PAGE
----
Credit where credit is due, this was inspired in part by Michael's post of similar nature using Nintex for Salesforce and Drawloop, find it here.
Sometimes when creating a botflow in Nintex RPA, you might be required to interact with a website or application that isn’t ‘behaving’ as you might expect it to. Maybe the bullseye is pulling out too much when you drop it, or maybe it isn’t pulling out enough, or there is a list you need to iterate through but it isn’t contained in a table. There are all examples where using Excel as the middle-man can help out.
You might be questioning “Why use Excel? Why not Notepad or internal variables?”. The simple answer is that this is just the method I prefer. Nintex RPA has some really great interactions baked in that make working with Excel super easy. Sure you could use Notepad to accomplish the same goal, but then you’d be relegated to using directional arrow keystrokes to navigate around, Notepad’s find function, etc. It is 100% possible to do it this way, I just don’t find it as easy to do as using Excel.
This blog post will focus on the example of needing to iterate through a list that isn’t in a table. I plan to create a future post(s) based on the other examples listed above, and maybe others. This is based on a real customer scenario that I helped put together. The end goal for them was to be able to search cities in the US that meet a certain criteria, and catalog open housing in each. We’ll be focusing on the first half in this blog, finding those cities that match the criteria.
Figuring out when to use this method
We’ll first start by navigating to the site we want to work with. The user provided me with a site called “BestPlaces” that they use in the manual process, this site has all cites in the US and certain data points for each. The first step in the process is to search by state to pull up the list of cities. It is this search result page which is the “unfriendly” page that we will be using.I call this page “unfriendly” because when I targeting something (for example, the city of Gainseville), all that is pulled out is that exact link I targeted. There is no table associated, this list actually is held in a <div> table instead of a <table> table. In order to use Nintex RPA’s highlighting tech, it has to be held within an actual web table.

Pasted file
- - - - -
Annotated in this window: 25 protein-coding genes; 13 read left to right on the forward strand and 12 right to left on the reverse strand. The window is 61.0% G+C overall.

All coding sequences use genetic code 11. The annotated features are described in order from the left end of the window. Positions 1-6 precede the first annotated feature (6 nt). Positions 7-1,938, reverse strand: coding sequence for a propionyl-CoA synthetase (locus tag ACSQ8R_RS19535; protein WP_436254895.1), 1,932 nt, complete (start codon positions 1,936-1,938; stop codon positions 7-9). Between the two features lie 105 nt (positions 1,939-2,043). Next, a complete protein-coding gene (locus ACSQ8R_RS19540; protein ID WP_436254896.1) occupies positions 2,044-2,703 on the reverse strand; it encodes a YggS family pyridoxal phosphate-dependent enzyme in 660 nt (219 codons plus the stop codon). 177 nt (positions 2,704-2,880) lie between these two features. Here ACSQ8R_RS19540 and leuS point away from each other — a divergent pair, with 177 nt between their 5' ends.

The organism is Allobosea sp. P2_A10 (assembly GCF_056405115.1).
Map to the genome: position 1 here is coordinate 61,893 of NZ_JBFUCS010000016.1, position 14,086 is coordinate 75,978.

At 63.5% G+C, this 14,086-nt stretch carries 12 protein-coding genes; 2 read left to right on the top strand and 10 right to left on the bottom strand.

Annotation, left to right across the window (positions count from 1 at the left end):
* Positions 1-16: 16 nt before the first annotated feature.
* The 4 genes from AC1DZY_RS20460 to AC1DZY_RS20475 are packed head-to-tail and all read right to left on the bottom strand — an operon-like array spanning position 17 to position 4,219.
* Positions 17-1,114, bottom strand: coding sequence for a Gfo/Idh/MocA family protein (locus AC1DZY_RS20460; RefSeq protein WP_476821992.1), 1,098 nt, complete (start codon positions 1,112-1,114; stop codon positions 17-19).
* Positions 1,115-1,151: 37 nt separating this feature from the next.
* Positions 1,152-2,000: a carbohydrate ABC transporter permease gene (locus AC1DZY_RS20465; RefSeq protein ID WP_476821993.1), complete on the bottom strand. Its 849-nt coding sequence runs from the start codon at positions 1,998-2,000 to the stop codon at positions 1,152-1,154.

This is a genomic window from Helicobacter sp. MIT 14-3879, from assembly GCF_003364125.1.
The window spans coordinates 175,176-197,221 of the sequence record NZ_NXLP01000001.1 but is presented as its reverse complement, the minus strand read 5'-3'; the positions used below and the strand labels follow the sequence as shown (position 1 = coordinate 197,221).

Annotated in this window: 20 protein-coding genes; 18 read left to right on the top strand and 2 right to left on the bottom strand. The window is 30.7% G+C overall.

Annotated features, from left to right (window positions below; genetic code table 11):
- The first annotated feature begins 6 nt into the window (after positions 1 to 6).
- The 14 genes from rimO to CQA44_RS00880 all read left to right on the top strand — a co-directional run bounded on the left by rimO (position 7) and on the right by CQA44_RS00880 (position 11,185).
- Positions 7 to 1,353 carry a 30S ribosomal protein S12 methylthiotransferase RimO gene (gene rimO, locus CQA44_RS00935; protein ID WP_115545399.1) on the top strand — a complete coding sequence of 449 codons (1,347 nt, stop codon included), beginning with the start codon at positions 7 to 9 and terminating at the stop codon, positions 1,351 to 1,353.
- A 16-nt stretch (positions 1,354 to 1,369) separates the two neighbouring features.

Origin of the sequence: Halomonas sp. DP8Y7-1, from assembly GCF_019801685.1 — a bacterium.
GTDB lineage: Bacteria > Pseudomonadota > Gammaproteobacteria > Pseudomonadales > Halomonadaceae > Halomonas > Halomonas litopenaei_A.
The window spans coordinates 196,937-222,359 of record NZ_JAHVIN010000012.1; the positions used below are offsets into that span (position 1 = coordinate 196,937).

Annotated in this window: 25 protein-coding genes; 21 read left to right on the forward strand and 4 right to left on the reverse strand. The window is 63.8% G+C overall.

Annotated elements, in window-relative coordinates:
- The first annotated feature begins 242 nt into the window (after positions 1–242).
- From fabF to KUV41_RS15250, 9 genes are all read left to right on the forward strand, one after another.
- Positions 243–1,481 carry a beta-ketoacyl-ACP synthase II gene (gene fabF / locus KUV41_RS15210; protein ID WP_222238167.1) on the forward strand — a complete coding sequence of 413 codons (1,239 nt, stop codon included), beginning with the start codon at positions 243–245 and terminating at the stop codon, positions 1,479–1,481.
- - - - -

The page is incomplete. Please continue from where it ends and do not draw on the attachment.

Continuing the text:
The “How To”
The first thing that needs to be done is a quick Select All and Copy on the page. The best practice for sending keystrokes to a website is to target the full window of Internet Explorer, and use a Send Value action on “Mode: None” and “Speed: Very Slow”. You can use the Expression builder to input the keystrokes of “[^Ctrl+A][^Ctrl+C]”.
Now that the info is on our clipboard, we can take that and paste it somewhere. And you guessed right, it will be going into Excel. Add a quick “Create Workbook” action to the botflow and let it run. Then target the full Excel window which is easily accessed from the “Targets” banner when hovering the bullseye over Excel.
And again using a Send Value action on “Mode: None” and “Speed: Very Slow” to send a “[^Ctrl+V]”. It will take a little bit of time for the clipboard to paste into Excel, but once it does you should notice that it needs a little bit of clean up. Lots of images, some ugly text, that kind of stuff all came over. This may not be the case for every time you use this technique, it all depends on how the target application is setup and what is copied over.
This section is going to vary wildly depending on the contents of what was pasted. In my case, there are some pictures that need to be removed and some extra stuff that I don’t need. Remember, I only need a full list of the cities from my page, nothing else.
I’ll talk specifically about removing images since I feel this will come up frequently. The best way to do this that I have found is to use Excel’s “Go To Special” functionality. You can pull this menu up with ‘F5’ and then choose the “Special…” button, or press ‘Alt+S’. With Nintex RPA, you would follow the same steps as pasting, except using these keystrokes instead.
From the “Go to Special” window, the next choice would be to choose “Objects” (or simply pressing ‘B’) and then click “OK” (or press ‘Enter’). Again this is similar to all the other keystrokes up to this point. Target the “Go to Special” window, setup your Send Value action on “None” & “Very Slow” with the appropriate keystrokes in the “Value” field. Once the OK button is pressed, this will select all the images in the current Sheet, and after that it is just a matter of pressing ‘Delete’.
Now that the images are removed is the tricky part. At this point, it is all about finding a replicable pattern. In my case, I figured out the list of cities will always have the alphabet spelled out the row before the cities start, and some marketing text in the row below the end of the list. It is just a matter of digging in a little bit, investigating 2-3 other records/cases and finding commonality between them all to work from.
Once you’ve figured out a pattern for the data you’re needing to extract, it is just a matter of putting together the steps to clean up and extract it. In my case, I just need the list to be cleaned up so I use a series of “Search Cells”, “Get Info” and “Delete Row” actions to remove everything I don’t need. See the video for the rest of my build out.
And there we have it. A nice clean list for me to work through for the next phase of my project. As mentioned above, there were some other challenges to overcome on this one that I may write about in the future, so keep a look out for those.
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